Jay Balunas of Richfaces built a TwitterStream app with live updates of these tweets for various devices, including iPhones, iPads, Android phones and tablets, and of course, desktop web browsers, grabbing data off Grid-B.  Christian Sadilek and Mike Brock from the Errai team also built a tag-cloud application visualising popular tags as a tag cloud, again off Grid-B, making use of Errai to push events to the browser.

After simulating Mark Proctor to try cheating the system with a script, we could recover the correct votes: clear Grid-B, update the Drools rules to have it discard the cheat tweets, and have a cleaned up stream of tweets flow to Grid-B.

All applications, including Drools and the visualizations, where using a JPA interface to store or load the tweets: it was powered by an early preview of HibernateOGM, which aims to abstract any NoSQL store as a JPA persistence store while still providing some level of consistency. As HibernateOGM is not feature complete, it was using Hibernate Search to provide query capabilities via a Lucene index, and using the Infinispan integration of Hibernate Search to distribute the index on Infinispan.

We then demonstrated failover, as we invited the winner to come up on stage to choose and brutally un-plug one of the plugtops of his choice from Grid-B - this plugtop became his prize. Important to note, the webapps running off the grid did not risk to lose any data, Drools pulling stuff off Grid-A onto Grid-B was still able to continue running, the Lucene index could continually be updated and queried by the remaining nodes.

From an Infinispan perspective, what did this demo make use of?
So a fairly simple setup, using simple embeddable components, cheap hardware, to build a fairly complex application with excellent failover and scalability properties.

So we where depending on wi-fi connectivity, internet access, a live tweet stream, technology previews and people's cooperation!

To make things more interesting, the day before the demo one of the servers died; hardware failure: didn't survive the trip. A second server, meant to serve the UI webapps, started reporting failures on all network interfaces just before starting the demo: it could not figure out hardware addresses of cluster peers, and we had no time to replace him: its backup was already dead. Interesting enough we could tap in some advanced parameters of the JGroups configuration to workaround this issue.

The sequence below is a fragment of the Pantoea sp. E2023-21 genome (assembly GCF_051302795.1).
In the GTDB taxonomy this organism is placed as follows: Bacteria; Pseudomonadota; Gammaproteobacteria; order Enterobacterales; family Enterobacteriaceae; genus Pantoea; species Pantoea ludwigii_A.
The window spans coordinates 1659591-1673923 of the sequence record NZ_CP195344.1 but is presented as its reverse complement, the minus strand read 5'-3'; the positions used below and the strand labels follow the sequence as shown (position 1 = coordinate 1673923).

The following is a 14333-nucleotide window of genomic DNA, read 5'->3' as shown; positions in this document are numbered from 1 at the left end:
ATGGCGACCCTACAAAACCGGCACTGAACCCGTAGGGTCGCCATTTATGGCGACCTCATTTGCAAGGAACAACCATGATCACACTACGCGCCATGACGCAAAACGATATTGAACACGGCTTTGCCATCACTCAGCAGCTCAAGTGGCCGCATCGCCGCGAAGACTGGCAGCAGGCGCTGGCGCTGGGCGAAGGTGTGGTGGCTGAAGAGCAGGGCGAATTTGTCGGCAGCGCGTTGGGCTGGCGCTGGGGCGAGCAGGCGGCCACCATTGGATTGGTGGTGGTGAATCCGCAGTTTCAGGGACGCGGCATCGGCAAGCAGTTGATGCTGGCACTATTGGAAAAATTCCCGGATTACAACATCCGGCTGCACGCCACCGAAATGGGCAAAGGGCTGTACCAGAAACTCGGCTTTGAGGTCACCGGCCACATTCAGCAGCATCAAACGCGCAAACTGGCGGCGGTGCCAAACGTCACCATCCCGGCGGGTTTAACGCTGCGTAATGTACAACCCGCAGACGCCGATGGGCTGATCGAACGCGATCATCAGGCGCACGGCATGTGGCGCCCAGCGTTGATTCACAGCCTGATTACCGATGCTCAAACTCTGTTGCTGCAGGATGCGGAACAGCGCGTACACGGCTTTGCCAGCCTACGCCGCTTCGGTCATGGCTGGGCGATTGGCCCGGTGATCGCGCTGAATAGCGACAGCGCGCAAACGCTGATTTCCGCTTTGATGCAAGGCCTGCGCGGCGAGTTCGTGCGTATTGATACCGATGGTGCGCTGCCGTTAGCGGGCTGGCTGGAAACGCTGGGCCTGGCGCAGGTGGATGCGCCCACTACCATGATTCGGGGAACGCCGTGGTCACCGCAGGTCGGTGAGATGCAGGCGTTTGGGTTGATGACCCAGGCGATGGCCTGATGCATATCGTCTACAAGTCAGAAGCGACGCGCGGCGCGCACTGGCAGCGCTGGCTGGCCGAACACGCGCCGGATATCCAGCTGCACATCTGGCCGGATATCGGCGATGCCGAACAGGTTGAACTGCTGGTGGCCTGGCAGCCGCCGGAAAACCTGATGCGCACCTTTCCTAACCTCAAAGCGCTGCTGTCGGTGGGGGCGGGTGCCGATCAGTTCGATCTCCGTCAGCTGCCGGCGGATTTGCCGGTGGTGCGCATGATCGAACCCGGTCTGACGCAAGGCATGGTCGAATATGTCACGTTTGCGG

Nothing was pre-recorded! Actually the backup plan was to have Mark Little dancing a tip-tap; next year we will try to stretch our demo even more so you might see that dance!

So here you can see the recording of the event: or listen to the behind the scenes podcast.

After the demo, we did hear of a large commercial application using Infinispan and Drools in precisely this manner - except instead of Twitter, the large data stream was flight seat pricing, changing dynamically and constantly, and eventually rendered to web pages of various travel sites - oh, and they weren't running on plugtops in case you were thinking ;)  So, the example isn't completely artificial.

How do you use Infinispan?  We'd love for you to share stories with us.

Manik and Sanne

Tuesday, 7 June 2011

Faster Infinispan-based Second Level Cache coming to a JPA app near you!

Starting with Hibernate 4.0.0.Beta1, Infinispan second level cache interacts with the transaction manager as a JTA Synchronization instead of an XA resource. Based on some testing we've done in JBoss AS 7, this has resulted in a huge performance increase thanks to the optimisations the transaction manager can apply to Synchronizations, which work very well when Infinispan is used as a cache rather than as a authoritative data store.

From an Infinispan configuration perspective, nothing needs changing. The Infinispan provider still uses the same base configuration by default. Transactional configuration happens within the cache provider itself and it's here where the Infinispan is configured with Hibernate's transaction manager and where Infinispan is configured to participate as a JTA synchronization. This is the default configuration, so from an user perspective, there's nothing you have to do to take advantage of this new change.

However, you can always switch back to previous behaviour where Infinispan interacted as an XA resource via a dedicated Hibernate property called hibernate.cache.infinispan.use_synchronization

By default this property is set to true. If you set it false, Infinispan will interact with the transaction manager as an XA resource.

For more detailed information, check the "Using Infinispan As JPA Hibernate Second Level Cache Provider" wiki.


Wednesday, 1 June 2011

More release candidates: 5.0.0.CR4

Another week, another CR release for Infinispan 5.0 series. This time is the turn of CR4 including many bug fixes and the addition of JGroups JMX MBeans when Infinispan is configured with JMX statistics.

You can see the full list of issues fixed here. Thanks very much to everyone for the important feedback provided on the CR3.

As per usual, downloads are in the usual place, use the forums to provide feedback and report any issues.